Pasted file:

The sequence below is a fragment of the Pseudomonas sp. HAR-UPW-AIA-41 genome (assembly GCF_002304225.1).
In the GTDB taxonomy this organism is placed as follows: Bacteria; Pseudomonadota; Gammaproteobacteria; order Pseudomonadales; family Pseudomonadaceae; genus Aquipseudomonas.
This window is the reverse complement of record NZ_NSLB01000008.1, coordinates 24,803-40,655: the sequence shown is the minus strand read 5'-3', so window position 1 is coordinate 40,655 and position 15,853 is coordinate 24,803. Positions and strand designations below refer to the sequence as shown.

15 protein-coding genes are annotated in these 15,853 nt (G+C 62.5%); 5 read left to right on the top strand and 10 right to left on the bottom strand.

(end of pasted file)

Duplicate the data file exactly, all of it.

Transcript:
The sequence below is a fragment of the Pseudomonas sp. HAR-UPW-AIA-41 genome (assembly GCF_002304225.1).
In the GTDB taxonomy this organism is placed as follows: Bacteria; Pseudomonadota; Gammaproteobacteria; order Pseudomonadales; family Pseudomonadaceae; genus Aquipseudomonas.
This window is the reverse complement of record NZ_NSLB01000008.1, coordinates 24,803-40,655: the sequence shown is the minus strand read 5'-3', so window position 1 is coordinate 40,655 and position 15,853 is coordinate 24,803. Positions and strand designations below refer to the sequence as shown.

15 protein-coding genes are annotated in these 15,853 nt (G+C 62.5%); 5 read left to right on the top strand and 10 right to left on the bottom strand.